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  • I like that strategy. There are two issues. First, it doesn't provide GFCI protection to the ungrounded light fixtures (I was really annoyed to discover that the metal boxes they are in are not grounded!) Second, I will have to pay to replace every single outlet, instead of just the breaker itself. – brentonstrine Feb 22 at 18:10
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    1 - Light fixtures are generally exempt from GFCI requirements because they are generally out of easy reach and therefore simply not a common danger. While in modern code they do need to be grounded, many (not all) of the reasons for grounding devices simply don't apply to permanent light fixtures. So I just wouldn't worry about them. As far as "every single outlet" - no, just the first in each chain. You might have (as I do in my house) several receptacles on each circuit. You can also have 2 bathrooms (which do need GFCI) on one circuit - I have one GFCI protecting 2 bathrooms. – manassehkatz-Moving 2 Codidact Feb 22 at 18:15
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Dual function breakers are just as effective as single function. i.e. they both trip equally well in combination as they do alone.

The problem you may be referring to is that AFCI protection is known to cause nuisance trips for some people. Supposedly this has gotten better over the years, but I've heard from others on this forum that some people still have problems with certain appliances triggering the AFCI. Whether the appliance is a real danger, or simply a nuisance isn't always clear. Your mileage may vary, some restrictions apply, not applicable in all states, etc, etc, etc.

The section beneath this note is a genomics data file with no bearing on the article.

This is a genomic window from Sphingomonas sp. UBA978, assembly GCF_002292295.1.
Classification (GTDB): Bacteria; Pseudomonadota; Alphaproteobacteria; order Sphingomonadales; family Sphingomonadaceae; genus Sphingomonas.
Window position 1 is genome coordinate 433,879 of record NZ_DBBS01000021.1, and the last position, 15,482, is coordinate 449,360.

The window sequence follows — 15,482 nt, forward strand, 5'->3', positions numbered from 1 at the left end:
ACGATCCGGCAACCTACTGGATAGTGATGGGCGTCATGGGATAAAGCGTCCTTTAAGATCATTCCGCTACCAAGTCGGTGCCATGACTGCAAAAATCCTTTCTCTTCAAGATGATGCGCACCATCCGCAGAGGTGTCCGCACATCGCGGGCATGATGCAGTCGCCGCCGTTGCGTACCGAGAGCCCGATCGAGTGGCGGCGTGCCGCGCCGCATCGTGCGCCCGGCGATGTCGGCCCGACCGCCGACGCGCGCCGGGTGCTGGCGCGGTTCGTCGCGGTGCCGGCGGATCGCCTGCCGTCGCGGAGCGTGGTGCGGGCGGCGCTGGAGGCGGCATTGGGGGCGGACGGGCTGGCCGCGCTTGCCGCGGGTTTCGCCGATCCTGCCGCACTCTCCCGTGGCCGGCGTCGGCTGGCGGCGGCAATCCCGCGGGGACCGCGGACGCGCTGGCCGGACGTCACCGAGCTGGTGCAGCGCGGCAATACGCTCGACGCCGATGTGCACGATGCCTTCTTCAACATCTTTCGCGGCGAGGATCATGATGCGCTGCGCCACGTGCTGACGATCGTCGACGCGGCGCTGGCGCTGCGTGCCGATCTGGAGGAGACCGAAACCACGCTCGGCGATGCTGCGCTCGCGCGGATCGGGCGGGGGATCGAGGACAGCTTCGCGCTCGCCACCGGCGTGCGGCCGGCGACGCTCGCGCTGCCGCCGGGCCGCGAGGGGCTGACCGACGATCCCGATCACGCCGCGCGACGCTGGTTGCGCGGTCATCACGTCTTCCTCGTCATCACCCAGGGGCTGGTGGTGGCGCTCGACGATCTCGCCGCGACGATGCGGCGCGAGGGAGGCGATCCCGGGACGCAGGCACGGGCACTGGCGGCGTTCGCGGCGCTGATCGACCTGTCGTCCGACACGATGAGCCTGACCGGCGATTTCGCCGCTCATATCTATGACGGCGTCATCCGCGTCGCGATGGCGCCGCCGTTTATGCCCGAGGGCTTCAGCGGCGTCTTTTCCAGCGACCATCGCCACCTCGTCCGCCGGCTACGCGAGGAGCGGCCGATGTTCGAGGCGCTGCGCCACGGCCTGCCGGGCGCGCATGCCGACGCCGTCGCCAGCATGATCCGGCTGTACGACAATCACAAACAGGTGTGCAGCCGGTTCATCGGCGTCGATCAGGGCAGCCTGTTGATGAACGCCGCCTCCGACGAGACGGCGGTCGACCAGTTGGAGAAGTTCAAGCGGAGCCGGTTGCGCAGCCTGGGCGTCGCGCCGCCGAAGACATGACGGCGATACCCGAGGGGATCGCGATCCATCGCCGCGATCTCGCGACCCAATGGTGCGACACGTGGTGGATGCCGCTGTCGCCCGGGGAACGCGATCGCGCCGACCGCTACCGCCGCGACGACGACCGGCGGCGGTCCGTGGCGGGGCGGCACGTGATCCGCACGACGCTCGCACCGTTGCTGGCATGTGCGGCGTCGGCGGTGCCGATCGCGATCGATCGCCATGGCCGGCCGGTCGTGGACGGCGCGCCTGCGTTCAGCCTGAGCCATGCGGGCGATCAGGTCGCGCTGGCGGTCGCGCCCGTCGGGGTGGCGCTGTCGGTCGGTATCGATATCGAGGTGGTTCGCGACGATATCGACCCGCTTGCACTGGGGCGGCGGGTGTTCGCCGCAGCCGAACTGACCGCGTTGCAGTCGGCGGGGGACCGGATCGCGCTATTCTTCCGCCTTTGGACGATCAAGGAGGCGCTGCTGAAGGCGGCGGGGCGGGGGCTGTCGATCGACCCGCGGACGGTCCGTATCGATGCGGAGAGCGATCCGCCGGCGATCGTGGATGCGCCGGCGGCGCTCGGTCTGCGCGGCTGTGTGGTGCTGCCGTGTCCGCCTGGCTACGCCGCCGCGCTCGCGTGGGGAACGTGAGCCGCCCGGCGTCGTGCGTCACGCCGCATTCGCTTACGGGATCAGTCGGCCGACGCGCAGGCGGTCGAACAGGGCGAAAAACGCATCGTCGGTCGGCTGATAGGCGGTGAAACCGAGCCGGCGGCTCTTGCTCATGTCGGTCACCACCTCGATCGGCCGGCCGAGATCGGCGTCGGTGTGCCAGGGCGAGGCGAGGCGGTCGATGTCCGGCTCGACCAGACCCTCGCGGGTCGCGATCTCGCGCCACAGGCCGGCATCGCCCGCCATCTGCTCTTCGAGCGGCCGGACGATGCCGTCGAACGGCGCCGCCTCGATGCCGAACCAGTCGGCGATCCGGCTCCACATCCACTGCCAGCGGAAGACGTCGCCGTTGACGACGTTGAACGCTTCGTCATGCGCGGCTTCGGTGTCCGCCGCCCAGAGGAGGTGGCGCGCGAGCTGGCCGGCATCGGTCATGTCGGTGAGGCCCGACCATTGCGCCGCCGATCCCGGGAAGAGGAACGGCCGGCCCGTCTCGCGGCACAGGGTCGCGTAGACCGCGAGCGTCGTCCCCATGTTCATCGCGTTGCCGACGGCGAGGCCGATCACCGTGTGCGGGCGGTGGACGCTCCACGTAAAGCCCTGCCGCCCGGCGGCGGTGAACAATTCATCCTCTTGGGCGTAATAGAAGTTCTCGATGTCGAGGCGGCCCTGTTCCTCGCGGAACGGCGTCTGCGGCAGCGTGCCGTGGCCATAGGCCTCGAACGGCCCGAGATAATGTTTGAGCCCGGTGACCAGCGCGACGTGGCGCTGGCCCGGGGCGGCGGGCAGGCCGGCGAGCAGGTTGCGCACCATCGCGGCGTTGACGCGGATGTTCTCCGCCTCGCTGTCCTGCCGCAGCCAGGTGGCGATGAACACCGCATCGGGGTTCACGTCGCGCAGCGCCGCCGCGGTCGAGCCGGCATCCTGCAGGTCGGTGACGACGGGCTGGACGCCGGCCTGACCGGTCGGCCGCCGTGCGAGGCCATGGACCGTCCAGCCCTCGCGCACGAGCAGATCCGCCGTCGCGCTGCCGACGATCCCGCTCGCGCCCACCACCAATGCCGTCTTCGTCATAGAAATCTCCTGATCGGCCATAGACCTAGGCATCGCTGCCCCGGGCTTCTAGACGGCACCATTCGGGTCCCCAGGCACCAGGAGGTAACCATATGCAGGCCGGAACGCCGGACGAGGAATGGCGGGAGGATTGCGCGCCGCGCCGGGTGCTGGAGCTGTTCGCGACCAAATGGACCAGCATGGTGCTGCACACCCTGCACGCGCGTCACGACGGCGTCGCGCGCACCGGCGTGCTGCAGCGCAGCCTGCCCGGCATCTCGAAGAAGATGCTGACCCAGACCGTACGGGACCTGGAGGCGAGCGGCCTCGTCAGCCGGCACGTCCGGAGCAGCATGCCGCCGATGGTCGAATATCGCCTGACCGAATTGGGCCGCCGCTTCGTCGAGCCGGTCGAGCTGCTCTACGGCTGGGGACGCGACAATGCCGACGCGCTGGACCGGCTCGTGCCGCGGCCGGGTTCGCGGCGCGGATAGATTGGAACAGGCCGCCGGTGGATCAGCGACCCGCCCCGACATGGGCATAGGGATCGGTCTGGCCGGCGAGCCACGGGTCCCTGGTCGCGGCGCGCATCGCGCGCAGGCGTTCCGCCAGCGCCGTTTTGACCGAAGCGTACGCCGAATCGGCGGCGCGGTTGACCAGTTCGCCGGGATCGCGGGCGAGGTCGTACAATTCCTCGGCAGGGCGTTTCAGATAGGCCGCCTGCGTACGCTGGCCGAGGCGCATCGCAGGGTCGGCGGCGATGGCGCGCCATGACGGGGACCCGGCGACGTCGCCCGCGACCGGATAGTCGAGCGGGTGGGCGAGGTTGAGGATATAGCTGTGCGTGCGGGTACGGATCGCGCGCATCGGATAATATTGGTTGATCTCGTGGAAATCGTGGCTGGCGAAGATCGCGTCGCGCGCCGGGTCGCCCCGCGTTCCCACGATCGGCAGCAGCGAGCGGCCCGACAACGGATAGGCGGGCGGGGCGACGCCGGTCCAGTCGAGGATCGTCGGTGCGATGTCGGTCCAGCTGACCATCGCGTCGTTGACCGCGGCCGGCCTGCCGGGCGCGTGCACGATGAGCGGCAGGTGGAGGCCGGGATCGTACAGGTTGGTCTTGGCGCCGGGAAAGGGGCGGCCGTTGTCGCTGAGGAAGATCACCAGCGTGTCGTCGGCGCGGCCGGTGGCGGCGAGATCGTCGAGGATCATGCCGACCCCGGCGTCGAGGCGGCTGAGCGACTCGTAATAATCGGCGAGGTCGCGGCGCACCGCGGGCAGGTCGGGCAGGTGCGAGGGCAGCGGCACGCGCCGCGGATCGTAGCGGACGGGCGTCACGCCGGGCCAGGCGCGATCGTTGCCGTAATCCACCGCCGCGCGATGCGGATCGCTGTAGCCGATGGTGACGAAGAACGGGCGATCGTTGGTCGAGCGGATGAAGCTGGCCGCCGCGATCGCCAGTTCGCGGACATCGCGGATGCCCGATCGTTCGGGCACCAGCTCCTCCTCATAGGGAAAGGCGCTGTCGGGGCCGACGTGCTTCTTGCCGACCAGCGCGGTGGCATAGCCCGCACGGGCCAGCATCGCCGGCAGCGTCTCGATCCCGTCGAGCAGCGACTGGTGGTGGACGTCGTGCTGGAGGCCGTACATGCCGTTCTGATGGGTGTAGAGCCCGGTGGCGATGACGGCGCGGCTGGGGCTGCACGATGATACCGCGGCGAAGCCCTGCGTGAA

GFCI tends to be cause far less nuisance trips. Personally I have about 10 of these in my house, and I think I've had one nuisance trip over 13 years, and a couple outside ones that were likely legitimate trips during the spring thaw and/or ice storms. They can still cause nuisance trips, so unless you're required to by code, you likely shouldn't place this form of protection on a refrigerator/freezer since you could come back to spoiled food if the protection circuit trip.

I also have a lot of old, cloth wiring in my house. It's actually not as bad as you might think, and if it's inside metal shielding, it's not unsafe. Still, like you I've though about putting AFCI protection on these circuits, but not because of the cloth wiring, but because in a house nearing 100 years old, you've simply had more people work on the wiring (more chances of amateurs who didn't know what they're doing), and older wiring standards were in place that were less safe. So the quality of the work done tends to be lower.

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It is not true that dual function devices are less effective at either task. The ground fault is detected by measuring a difference in current between the line and neutral which indicates current is going somewhere it shouldn't be going. This does not necessarily detect arcing between line and neutral. Arc faults are detected by measuring high frequencies that are present when an arc forms. This can be either between line and neutral, line and ground, or any other combination which will produce high frequencies of sufficient amplitude to trigger the circuit. Arc fault circuits by themselves do not protect from electrocution or current leaking to other places. But when they are used in combination with ground fault circuits, they do.